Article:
Leader: After the riots, David Cameron has retreated into pessimism

"Zero-tolerance" policing is neither possible nor desirable.

When David Cameron entered office, he pledged he would abandon the "headline-grabbing initiatives" beloved of Tony Blair and Gordon Brown. The Prime Minister's response to this month's riots, however, was characteristic of the posturing that he once denounced. He promised an "all-out war on gangs" and "zero-tolerance" policing, vowing to heal a society that is not just "broken" but "sick".

Mr Cameron's conservative pessimism is at odds with his earlier, Reaganesque call to "let sunshine win the day" and his faltering response to the riots reflects the intellectual contradictions inherent in his political project. It is hard to know, for instance, whether he believes that zero-tolerance policing is either possible or desirable, not least at a time when the coalition plans to cut more than 2,500 prison places. Bill Bratton, the former New York police commissioner whom Mr Cameron has appointed as an adviser on crime, told parliament in November 2010: "I would not advocate attempting zero tolerance anywhere in any city, in any country in the world. It's not achievable. Zero tolerance, which is often attributed to me and my time in New York City, is not something we practised, engaged in, supported or endorsed."

In the absence of any new spending commitments, Mr Cameron's pledge to "turn around" the lives of the 120,000 most troubled families in the country by 2015 is similarly naive. Who are these families and what does he have planned for them? Initial estimates suggest that the government's pledge will require at least £100m each year but the early intervention grant, which includes funding for programmes related to teenage pregnancy, mental health and youth crime, has been cut by £270m - or 11 per cent - in real terms.

In addition, as we revealed in July, Mr Cameron has broken his pledge to protect Sure Start, a lifeline for low-income families, and 20 centres have already been closed.

In his speech on 15 August, the Prime Minister spoke of a new "family test" that would be applied to all domestic policy. Yet a large number of the coalition's benefit cuts - from the abolition of baby bonds and the Health in Pregnancy Grant to the three-year freeze in child benefit - hit families hardest.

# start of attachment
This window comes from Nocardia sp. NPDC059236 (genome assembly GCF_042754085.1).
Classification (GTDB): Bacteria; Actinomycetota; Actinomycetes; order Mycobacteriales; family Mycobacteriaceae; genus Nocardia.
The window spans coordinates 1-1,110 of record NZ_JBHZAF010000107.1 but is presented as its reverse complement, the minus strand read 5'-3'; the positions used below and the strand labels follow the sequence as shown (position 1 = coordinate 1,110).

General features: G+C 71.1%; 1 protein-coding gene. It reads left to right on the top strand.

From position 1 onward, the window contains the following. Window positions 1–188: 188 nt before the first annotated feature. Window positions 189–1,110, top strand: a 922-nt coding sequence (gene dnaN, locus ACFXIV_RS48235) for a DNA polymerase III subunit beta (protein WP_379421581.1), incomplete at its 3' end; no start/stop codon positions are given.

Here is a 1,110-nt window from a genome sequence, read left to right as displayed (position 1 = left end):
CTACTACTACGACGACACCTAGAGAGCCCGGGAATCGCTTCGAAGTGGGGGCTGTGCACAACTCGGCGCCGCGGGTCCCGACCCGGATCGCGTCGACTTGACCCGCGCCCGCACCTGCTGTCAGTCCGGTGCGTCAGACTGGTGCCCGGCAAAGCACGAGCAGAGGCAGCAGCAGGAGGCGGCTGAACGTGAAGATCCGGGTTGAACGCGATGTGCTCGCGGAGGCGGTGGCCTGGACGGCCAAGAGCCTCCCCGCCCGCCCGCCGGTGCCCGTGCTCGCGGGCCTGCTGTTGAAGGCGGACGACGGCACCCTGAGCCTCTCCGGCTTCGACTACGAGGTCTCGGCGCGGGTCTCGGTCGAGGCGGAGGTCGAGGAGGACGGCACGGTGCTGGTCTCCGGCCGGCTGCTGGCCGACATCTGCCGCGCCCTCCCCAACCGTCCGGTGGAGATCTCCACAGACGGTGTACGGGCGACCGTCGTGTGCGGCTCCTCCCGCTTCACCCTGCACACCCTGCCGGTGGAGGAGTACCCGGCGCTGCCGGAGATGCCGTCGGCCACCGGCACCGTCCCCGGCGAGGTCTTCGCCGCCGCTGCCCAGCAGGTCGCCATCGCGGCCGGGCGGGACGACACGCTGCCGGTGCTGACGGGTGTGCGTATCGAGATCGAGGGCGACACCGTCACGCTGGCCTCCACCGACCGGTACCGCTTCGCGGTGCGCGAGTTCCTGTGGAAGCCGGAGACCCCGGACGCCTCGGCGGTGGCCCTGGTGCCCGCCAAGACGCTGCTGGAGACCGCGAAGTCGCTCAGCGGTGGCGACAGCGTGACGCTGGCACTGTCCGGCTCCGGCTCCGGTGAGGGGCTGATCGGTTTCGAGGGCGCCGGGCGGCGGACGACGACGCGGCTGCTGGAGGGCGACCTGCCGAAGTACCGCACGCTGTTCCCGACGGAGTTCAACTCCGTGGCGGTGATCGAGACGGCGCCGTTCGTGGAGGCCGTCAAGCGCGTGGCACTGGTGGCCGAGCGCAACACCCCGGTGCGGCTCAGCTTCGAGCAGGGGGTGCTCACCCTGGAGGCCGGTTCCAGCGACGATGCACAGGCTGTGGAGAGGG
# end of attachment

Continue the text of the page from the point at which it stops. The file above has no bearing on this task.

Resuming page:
If the past week has underscored the flaws of Mr Cameron, conversely, it has also reaffirmed the emerging strengths of Ed Miliband. The Labour leader has been conspicuously deft in his response to the riots. He led calls for a commission of inquiry, a demand to which Mr Cameron has now acceded. He wisely avoided blaming the coalition's spending cuts for the riots and reiterated his call for greater responsibility at both the top and bottom of society. The Work and Pensions Secretary, Iain Duncan Smith, and Mr Cameron have since repeated his analysis. As in the case of phone-hacking, when he called for the resignation of News International's then chief executive, Rebekah Brooks, the establishment of a public inquiry and the abandonment of the BSkyB deal, Mr Mili­band has led, while Mr Cameron has followed.

In his response to the riots, the Labour leader has rediscovered some of the moral force that led the New Statesman to support his leadership bid last year. He has spoken persuasively of how New Labour was "better at rebuilding the fabric of our country than the ethic of our country" and of his "deep regret" that the last government failed to reduce inequality in Britain.

Mr Miliband must now do more to address family breakdown, a subject that we invite leading left-wing thinkers to discuss on page 23 of this week's magazine. Instead of simply calling for greater state intervention and redistributive taxation, Labour must think more deeply about how it can foster what the Blue Labour thinker Marc Stears calls a "spirit of mutual responsibility".

If Mr Cameron remains unable to provide the national leadership that the recent events demand, it will fall to Mr Miliband to do so. This is too important an opportunity to squander.

This article first appeared in the 22 August 2011 issue of the New Statesman, The answer to the riots?